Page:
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01 Jun 2010

When TracMap ( was named the NZX Emerging Hi-Tech Company at the 2010 Hi-Tech Awards, the judges recognised its “real and tangible progress, domination of its market sector and demonstration of export growth”. It’s now New Zealand’s leading maker and distributor of agricultural GPS satellite guidance equipment, and more than half the fertiliser spreading on our farms is done with the aid of the TracMap system.
What has become a major productivity booster for the agricultural sector started five years ago when TracMap’s founder, agricultural consultant Colin Brown, identified a problem needing a solution: proving traceability and achieving improved productivity in the spreading of fertiliser.
This is a time-consuming, costly and sometimes dangerous business. Fertiliser trucks run over hill and down dale, tackling the task in varying light and weather conditions – not to mention dodgy terrain. If it rains or gets too dark, you have to come back later and finish the job, and before TracMap you had to trust your memory on where you had and hadn’t been.
Imported GPS units being sold here at the time also weren’t much use in New Zealand conditions; they were designed for tractors driving slowly and precisely in more or less straight lines, on flat surfaces. So Brown hired some technical experts, and in October 2006 the first TracMap systems were installed in fertiliser trucks. After some initial teething troubles involving the units overheating were solved, TracMap took off.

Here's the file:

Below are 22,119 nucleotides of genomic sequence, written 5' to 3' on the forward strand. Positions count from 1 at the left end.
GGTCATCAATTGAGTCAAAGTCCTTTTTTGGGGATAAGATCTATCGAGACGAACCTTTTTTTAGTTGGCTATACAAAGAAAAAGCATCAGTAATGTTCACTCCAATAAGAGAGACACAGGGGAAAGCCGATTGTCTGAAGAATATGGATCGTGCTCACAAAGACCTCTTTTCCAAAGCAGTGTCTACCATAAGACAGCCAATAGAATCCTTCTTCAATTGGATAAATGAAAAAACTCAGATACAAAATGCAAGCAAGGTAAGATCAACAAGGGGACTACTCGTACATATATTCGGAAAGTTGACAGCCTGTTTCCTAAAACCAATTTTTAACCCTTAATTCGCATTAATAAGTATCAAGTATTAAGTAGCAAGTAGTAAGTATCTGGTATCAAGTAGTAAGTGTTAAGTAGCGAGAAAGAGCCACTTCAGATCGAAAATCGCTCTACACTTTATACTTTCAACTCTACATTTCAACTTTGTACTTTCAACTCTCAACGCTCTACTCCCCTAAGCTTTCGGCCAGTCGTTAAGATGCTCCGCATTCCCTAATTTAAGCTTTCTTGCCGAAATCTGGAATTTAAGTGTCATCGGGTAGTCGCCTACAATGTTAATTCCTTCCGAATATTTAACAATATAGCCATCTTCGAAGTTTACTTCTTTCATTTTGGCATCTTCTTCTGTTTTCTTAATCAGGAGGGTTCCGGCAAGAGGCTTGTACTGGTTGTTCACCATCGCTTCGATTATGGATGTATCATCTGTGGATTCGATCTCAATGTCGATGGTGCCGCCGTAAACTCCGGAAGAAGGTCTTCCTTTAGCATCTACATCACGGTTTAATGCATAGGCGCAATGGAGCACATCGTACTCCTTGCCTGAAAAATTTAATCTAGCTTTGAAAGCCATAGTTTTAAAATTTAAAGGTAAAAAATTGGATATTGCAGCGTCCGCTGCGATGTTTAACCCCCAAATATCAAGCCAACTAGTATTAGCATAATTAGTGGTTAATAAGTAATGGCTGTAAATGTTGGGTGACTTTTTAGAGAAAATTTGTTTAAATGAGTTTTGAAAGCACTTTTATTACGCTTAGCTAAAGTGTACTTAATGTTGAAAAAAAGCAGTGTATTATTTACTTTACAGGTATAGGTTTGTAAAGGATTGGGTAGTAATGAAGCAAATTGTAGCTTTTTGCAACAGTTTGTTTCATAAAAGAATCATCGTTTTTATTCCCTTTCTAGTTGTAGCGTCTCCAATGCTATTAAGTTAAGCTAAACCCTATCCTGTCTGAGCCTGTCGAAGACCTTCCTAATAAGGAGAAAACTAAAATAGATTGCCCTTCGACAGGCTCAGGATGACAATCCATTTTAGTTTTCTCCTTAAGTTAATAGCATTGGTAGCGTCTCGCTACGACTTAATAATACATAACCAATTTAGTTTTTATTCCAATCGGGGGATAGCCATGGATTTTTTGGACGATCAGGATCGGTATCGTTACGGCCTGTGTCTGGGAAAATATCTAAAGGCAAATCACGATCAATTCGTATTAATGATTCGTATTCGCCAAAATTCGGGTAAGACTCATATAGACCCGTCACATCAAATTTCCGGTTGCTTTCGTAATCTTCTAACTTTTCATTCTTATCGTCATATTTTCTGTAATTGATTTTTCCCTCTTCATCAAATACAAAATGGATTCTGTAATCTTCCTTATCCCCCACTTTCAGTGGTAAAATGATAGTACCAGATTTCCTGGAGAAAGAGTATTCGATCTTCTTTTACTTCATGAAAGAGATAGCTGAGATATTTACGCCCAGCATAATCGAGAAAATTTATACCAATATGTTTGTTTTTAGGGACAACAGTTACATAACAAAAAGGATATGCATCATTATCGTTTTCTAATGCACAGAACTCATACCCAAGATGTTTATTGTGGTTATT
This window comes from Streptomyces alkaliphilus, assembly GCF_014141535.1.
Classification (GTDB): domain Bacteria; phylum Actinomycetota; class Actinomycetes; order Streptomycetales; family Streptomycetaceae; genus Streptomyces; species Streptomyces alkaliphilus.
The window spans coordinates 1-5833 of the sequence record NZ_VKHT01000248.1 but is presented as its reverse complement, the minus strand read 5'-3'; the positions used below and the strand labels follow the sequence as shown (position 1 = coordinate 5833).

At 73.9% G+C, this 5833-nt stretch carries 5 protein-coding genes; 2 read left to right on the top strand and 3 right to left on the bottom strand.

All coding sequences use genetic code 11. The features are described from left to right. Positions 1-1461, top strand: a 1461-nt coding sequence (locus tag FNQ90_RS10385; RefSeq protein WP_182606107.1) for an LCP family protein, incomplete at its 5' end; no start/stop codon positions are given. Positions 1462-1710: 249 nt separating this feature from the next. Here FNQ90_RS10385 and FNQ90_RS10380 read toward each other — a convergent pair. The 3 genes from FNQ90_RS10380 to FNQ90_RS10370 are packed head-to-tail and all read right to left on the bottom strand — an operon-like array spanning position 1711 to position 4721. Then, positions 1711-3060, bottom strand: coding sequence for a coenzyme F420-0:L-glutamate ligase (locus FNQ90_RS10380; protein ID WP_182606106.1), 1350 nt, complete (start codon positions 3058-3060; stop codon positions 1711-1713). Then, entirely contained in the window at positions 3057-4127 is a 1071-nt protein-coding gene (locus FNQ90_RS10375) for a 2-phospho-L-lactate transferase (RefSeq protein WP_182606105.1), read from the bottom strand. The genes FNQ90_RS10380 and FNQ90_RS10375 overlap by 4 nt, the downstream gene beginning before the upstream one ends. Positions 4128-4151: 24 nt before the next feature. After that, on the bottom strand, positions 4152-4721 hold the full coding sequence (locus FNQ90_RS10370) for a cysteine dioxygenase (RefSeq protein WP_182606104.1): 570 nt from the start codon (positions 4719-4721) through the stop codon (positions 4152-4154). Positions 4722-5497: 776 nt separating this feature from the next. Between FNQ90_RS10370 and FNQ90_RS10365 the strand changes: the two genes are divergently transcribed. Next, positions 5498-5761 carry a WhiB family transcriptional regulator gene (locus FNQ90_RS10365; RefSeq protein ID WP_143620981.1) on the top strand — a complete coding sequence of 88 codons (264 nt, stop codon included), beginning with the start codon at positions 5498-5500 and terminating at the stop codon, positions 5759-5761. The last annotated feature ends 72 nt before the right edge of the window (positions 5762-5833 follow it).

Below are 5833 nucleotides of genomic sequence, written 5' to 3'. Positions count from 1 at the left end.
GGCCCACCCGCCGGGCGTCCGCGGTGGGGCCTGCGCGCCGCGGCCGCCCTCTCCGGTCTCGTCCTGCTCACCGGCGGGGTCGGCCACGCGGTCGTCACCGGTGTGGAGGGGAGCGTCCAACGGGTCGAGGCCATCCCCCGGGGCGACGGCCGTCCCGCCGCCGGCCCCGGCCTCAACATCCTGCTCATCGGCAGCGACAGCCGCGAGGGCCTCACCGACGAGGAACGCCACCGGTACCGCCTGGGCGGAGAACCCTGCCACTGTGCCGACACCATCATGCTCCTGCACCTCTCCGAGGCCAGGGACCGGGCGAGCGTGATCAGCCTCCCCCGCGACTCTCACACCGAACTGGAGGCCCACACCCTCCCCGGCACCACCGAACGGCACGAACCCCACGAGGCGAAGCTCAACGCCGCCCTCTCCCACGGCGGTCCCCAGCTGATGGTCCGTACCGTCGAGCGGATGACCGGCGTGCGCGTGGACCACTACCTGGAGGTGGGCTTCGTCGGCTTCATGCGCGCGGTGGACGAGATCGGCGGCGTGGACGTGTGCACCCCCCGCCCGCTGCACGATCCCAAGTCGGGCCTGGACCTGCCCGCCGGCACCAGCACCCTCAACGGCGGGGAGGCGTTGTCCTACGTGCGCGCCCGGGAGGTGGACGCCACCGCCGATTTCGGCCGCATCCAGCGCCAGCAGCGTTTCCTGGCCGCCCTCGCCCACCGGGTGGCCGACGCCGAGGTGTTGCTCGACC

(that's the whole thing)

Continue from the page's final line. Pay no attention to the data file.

The beauty of the system is the time saved because the driver can see on the screen exactly where he’s driven, rather than looking for his wheel marks. If it rains or gets too dark to see, he can come back another time and finish the job, with the areas he’s covered highlighted and stored in TracMap.
“The typical productivity gain is huge – between 15 and 20%,” Brown told Start-Up. “A typical fertiliser-spreading truck operation will pay for the cost of the unit in terms of savings and efficiencies in around three months.” A TracMap unit costs $3,000-7,000 depending on features and functionality, with ongoing costs of $0-50 a month depending on the level of mapping and reporting you want to do.
The company now employs more than 20 people and is diversifying into aviation and utility management, seeking export markets in the US, Australia and Europe.
”I think because I understood the market, and we built to what the market said they needed, and I understood enough about the market to understand what they were telling me, I had confidence that I was going to fill a gap,” Brown says.

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